CS: I'm Vice President for the Can-Do Foundation that stands for Clemency for All Non-Violent Drug Offenders and I got into that because I was just on my own doing a lot of advocacy for the prisoners that are serving life sentences. I started getting involved in this when I was first doing research and writing Mary Jane. I went to interview Randy Lanier, who has since been released, but served 27 years of a life sentence and his website was down and he didn't even know that. So I said to Randy, I'll make you a new website and I did and along the way, I started corresponding with more people serving life sentences. I did websites and advocacy for Paul Free, Craig Cesal, and Larry Duke who was also just released last week, so that was just amazingly good news, it doesn't get any better than that for an activist like me, but we still have a number of them in there and so, that's how I started. Then I became Vice-President of the Can-Do Foundation who was already advocating for prisoners. I've been working with the NORML Women's Alliance, up until this last year I was the L.A. County Leader, but things just have gotten so busy so we turned that over to another, but I'm still very involved with them and on the Board of Directors of Orange County NORML. So that's basically my advocacy efforts, so I would say I'm a general, all-around cannabis advocate with a focus on those prisoners serving life sentences.

AUSTIN420: In closing, when it comes to the culinary arts of cooking with cannabis, where do you see its future especially now as a number of states are pushing for legalization?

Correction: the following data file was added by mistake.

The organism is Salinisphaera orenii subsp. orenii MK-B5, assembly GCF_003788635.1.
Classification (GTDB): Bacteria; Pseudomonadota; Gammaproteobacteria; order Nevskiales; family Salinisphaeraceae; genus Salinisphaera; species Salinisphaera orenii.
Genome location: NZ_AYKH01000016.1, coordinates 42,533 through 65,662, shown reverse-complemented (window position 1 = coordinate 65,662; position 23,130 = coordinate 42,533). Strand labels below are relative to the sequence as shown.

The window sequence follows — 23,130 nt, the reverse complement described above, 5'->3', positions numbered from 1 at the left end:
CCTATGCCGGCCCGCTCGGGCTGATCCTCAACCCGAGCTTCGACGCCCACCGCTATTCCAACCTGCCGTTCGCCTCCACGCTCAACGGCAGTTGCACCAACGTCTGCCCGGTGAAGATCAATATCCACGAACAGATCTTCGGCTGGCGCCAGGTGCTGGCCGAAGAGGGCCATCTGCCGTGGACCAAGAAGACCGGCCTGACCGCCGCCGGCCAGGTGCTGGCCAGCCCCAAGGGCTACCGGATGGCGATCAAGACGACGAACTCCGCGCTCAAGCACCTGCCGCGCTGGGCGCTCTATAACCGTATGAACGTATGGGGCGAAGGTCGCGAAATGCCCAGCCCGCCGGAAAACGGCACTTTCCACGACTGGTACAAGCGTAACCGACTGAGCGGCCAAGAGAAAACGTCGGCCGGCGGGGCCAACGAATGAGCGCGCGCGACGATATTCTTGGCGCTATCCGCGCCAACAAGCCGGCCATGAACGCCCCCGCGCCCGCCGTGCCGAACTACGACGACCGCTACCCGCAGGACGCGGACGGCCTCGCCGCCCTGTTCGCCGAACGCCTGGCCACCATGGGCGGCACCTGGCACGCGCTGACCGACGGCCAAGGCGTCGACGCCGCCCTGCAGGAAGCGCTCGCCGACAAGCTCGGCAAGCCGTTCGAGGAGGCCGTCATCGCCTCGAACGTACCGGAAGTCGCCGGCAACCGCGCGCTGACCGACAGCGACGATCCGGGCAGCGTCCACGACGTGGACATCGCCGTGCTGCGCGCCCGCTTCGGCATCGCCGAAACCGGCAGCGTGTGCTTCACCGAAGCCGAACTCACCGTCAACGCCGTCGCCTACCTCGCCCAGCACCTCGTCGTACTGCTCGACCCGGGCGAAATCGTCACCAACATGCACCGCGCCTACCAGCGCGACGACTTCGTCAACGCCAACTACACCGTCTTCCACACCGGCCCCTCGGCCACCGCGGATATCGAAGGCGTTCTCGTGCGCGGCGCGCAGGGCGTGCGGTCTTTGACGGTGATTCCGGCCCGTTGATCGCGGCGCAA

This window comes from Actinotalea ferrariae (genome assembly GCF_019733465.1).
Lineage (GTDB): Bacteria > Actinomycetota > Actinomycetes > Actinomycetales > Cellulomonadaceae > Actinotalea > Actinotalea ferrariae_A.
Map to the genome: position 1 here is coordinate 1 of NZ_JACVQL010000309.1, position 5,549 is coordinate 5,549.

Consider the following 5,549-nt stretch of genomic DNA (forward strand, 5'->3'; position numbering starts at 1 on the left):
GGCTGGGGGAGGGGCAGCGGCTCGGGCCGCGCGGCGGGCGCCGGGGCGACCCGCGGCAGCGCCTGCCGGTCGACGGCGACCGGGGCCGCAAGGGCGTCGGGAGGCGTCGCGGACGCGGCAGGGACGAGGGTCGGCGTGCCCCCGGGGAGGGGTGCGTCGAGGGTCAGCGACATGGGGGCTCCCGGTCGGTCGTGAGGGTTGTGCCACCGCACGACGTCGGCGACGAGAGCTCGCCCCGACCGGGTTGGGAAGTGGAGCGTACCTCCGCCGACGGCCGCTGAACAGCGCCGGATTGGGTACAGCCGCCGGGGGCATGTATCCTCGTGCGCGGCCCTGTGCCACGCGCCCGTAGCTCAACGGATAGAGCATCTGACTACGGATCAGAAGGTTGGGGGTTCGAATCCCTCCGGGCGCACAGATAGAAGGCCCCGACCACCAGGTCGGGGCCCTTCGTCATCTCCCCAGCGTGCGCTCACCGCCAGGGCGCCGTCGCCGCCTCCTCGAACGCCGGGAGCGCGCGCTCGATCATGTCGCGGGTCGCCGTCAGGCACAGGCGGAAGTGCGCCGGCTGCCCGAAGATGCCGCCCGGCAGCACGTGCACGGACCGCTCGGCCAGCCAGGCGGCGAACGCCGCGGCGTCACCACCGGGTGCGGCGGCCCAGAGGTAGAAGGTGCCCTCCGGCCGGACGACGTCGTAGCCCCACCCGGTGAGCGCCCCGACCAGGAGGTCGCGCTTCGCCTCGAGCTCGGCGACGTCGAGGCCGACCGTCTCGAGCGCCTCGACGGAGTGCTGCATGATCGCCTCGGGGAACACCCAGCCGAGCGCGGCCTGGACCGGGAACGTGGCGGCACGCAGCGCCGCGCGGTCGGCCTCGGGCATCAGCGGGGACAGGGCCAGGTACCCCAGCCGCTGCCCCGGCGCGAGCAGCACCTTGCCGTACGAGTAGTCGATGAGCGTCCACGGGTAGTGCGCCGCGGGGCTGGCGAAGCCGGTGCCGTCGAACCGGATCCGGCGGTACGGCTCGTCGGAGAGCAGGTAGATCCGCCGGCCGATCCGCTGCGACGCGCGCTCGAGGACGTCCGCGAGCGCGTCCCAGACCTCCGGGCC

CS: The sky is the limit with that, but we have to be careful as advocates that we don't have overly restrictive legislation that keeps it from happening, but as long as it's legal, anything you see with regular food we're going to see with cannabis. Personally, I've worked as a consultant for edibles companies and businesses getting into the cannabis world. I'm developing a lot of interesting and innovative new products for this edibles company I'm working with and the other company I'm working with is doing a whole health & wellness system online that incorporates cannabis as part of the health & wellness lifestyle, so that patients can use this and be able to track it in their diet and have healthy cannabis recipe's as well, so those are two things I'm personally involved in. A lot of people turn to edibles who don't want to be smoking or inhaling it. It has so many uses on many different levels for patients all the way up to recreational. There's going to be so many job and business opportunities within the cannabis industry. I think we'll see that to be more prevalent as the more consumers get into cannabis. With edibles, people tend to start with cookies and brownies, but when you really start incorporating edibles into your daily routine or weekly routine, however you use them, people are going to want to get beyond just the sweet treats and have actual foods, healthy foods that also incorporate cannabis.

AUSTIN420: I'm looking forward to the Cannabis Cooking Network.

CS: (laughs) There's definitely interests, but a whole network, that would be wonderful! ~